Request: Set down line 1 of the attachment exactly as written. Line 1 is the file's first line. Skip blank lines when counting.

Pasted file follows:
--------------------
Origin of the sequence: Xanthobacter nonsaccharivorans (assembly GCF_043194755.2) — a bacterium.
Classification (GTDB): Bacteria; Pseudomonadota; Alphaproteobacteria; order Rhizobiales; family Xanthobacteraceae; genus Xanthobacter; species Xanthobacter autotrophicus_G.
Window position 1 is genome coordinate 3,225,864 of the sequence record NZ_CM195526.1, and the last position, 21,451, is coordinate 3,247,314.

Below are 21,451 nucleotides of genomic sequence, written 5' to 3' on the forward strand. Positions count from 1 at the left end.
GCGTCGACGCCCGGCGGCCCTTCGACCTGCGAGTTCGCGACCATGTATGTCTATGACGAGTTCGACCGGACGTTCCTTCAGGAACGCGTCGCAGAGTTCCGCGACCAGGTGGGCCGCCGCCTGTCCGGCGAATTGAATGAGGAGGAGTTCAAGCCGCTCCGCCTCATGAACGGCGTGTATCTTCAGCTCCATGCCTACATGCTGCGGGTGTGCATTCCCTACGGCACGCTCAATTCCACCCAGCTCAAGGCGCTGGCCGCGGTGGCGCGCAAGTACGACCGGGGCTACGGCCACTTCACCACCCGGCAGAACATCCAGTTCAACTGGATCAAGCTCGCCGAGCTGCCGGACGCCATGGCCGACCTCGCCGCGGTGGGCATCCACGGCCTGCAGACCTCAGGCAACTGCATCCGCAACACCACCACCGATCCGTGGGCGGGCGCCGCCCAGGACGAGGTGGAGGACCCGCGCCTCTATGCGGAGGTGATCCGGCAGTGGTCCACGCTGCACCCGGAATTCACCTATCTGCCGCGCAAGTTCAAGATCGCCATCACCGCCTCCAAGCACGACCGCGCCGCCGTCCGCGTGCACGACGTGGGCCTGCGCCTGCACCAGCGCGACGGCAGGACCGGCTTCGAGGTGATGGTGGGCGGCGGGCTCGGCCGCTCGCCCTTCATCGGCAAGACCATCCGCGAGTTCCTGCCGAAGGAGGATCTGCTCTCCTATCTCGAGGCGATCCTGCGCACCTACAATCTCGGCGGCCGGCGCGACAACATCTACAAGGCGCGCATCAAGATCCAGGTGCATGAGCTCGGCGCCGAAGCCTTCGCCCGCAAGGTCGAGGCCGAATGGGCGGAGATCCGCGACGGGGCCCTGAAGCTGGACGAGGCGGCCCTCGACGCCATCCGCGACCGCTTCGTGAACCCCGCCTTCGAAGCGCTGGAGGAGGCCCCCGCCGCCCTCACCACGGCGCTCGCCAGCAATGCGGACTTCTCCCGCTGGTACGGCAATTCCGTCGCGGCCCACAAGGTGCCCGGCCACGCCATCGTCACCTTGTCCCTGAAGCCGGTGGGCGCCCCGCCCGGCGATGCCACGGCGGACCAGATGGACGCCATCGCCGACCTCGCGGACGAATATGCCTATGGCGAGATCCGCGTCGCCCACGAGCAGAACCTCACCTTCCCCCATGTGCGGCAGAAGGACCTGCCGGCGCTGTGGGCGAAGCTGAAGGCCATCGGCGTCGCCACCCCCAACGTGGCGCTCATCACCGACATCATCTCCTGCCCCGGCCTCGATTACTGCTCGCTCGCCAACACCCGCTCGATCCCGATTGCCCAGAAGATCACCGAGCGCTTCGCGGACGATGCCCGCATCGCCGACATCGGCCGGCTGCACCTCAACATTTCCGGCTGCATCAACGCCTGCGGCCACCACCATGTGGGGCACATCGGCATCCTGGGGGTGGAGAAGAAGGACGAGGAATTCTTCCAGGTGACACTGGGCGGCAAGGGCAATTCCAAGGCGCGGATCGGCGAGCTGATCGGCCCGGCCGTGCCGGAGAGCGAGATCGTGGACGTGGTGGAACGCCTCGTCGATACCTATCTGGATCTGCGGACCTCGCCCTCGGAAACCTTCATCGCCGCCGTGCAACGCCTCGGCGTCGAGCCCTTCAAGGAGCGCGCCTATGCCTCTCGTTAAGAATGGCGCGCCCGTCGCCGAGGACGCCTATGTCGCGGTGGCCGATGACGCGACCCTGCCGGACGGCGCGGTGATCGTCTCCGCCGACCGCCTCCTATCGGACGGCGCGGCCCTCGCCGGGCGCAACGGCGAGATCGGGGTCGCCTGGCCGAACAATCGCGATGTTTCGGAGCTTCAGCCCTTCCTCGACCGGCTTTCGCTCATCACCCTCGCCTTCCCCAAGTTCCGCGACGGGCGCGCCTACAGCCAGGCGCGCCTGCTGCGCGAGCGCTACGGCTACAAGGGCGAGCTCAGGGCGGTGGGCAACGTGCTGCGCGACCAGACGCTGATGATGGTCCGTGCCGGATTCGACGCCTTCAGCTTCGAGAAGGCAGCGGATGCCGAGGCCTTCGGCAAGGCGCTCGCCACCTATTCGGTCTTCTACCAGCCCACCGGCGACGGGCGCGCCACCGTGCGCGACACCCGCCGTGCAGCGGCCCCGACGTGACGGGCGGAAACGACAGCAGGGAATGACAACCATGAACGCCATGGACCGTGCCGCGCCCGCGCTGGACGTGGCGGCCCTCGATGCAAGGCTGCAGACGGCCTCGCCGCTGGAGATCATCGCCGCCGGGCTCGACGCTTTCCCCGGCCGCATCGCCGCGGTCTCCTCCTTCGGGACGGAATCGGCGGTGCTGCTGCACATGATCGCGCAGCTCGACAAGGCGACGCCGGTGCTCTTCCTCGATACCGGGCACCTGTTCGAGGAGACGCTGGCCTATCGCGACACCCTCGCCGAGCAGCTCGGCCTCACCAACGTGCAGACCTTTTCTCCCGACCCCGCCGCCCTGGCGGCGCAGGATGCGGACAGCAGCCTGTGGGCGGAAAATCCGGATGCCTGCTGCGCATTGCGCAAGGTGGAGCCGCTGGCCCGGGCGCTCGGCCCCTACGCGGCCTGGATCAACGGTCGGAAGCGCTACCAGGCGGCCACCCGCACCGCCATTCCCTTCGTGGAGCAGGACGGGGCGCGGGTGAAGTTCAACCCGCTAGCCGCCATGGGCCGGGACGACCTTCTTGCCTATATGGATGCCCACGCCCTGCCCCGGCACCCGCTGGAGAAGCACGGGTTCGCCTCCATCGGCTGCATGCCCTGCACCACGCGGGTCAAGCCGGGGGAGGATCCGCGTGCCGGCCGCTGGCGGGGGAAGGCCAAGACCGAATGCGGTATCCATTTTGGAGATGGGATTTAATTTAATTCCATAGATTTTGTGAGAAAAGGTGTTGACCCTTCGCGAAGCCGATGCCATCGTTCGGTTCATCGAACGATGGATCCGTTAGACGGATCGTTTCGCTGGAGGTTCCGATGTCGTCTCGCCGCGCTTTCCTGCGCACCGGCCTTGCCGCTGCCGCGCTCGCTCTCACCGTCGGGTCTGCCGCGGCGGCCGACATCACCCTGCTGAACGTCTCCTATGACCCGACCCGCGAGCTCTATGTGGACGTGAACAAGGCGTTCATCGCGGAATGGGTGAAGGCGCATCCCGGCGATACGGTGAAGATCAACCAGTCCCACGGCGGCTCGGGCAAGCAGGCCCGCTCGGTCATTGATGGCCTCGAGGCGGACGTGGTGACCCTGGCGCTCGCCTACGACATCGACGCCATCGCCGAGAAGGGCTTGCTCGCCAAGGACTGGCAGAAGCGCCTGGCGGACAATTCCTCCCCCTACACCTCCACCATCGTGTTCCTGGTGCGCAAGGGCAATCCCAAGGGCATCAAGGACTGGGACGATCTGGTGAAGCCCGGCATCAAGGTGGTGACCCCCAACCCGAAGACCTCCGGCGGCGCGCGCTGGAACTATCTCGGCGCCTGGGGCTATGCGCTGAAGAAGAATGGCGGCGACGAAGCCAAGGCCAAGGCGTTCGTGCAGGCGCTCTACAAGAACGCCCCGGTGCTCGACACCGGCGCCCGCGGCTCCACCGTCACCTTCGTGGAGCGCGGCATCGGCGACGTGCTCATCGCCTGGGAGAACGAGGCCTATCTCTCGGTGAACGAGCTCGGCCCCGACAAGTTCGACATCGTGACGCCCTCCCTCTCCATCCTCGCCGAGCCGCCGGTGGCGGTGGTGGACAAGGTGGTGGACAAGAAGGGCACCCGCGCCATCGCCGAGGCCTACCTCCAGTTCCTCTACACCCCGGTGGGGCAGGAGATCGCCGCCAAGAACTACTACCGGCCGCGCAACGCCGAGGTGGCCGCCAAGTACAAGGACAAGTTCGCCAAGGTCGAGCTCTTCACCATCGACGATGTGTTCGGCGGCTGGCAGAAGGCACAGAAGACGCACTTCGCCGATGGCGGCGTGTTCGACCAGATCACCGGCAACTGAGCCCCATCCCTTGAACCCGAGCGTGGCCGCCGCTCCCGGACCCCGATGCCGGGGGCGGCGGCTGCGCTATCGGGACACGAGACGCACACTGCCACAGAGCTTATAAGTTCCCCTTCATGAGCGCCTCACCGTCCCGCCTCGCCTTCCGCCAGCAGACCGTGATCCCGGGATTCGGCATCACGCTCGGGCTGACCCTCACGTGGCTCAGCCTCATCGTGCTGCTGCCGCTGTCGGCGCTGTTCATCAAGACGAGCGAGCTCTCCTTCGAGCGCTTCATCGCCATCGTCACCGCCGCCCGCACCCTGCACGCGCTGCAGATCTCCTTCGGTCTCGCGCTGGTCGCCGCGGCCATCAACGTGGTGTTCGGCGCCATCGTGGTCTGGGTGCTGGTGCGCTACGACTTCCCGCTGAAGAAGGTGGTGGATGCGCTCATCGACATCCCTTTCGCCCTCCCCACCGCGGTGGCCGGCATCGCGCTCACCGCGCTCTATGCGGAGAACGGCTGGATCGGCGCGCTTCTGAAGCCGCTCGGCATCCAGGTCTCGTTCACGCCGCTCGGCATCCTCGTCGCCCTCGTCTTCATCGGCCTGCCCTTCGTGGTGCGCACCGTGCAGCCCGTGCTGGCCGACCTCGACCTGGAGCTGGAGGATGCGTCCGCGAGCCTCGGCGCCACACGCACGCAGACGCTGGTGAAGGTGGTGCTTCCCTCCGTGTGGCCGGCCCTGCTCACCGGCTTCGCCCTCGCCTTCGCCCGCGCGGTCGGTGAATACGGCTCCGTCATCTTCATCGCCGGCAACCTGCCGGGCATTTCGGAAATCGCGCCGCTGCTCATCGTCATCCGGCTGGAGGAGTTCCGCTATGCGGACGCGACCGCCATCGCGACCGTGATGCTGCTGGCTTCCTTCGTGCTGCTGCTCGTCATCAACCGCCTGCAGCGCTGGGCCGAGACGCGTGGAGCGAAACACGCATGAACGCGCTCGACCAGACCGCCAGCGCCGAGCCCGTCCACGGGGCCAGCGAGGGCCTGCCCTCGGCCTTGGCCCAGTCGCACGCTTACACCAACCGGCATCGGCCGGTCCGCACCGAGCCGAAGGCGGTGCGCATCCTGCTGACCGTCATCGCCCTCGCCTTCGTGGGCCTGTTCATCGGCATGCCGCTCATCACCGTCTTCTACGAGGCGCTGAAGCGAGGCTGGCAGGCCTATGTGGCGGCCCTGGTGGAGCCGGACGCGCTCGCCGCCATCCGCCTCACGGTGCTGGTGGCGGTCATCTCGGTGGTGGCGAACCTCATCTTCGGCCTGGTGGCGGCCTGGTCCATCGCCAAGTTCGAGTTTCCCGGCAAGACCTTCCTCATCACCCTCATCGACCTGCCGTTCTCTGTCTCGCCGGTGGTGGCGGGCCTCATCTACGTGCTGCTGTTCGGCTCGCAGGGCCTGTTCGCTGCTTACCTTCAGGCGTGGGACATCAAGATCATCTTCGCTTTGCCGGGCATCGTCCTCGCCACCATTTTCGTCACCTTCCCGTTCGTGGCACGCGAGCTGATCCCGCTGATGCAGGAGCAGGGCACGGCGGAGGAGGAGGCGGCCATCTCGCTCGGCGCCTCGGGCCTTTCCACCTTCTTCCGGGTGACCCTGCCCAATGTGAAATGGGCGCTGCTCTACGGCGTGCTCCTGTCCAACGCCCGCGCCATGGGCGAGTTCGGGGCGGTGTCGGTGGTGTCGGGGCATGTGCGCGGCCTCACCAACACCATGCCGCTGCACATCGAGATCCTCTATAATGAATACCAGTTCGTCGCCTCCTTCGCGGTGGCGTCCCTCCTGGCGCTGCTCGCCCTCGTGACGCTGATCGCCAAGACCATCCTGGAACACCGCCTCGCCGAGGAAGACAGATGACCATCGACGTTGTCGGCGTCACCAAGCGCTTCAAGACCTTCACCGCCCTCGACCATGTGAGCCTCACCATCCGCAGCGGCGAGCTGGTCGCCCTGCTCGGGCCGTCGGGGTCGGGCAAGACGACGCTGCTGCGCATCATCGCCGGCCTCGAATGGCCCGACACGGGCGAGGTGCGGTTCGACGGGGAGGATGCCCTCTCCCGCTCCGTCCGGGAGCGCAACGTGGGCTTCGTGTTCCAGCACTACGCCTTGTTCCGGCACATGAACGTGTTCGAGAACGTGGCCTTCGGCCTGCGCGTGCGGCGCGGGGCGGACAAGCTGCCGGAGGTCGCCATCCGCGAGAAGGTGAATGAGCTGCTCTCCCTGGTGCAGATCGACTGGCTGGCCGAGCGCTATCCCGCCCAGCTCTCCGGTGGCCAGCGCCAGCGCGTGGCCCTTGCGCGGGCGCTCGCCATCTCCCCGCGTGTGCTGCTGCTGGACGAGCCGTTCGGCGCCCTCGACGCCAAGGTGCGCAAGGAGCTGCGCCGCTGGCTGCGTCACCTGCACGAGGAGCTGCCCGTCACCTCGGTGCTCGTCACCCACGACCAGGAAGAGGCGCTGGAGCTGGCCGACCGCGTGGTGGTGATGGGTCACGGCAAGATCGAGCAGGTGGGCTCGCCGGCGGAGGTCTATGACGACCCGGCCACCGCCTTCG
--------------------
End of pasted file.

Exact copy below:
Origin of the sequence: Xanthobacter nonsaccharivorans (assembly GCF_043194755.2) — a bacterium.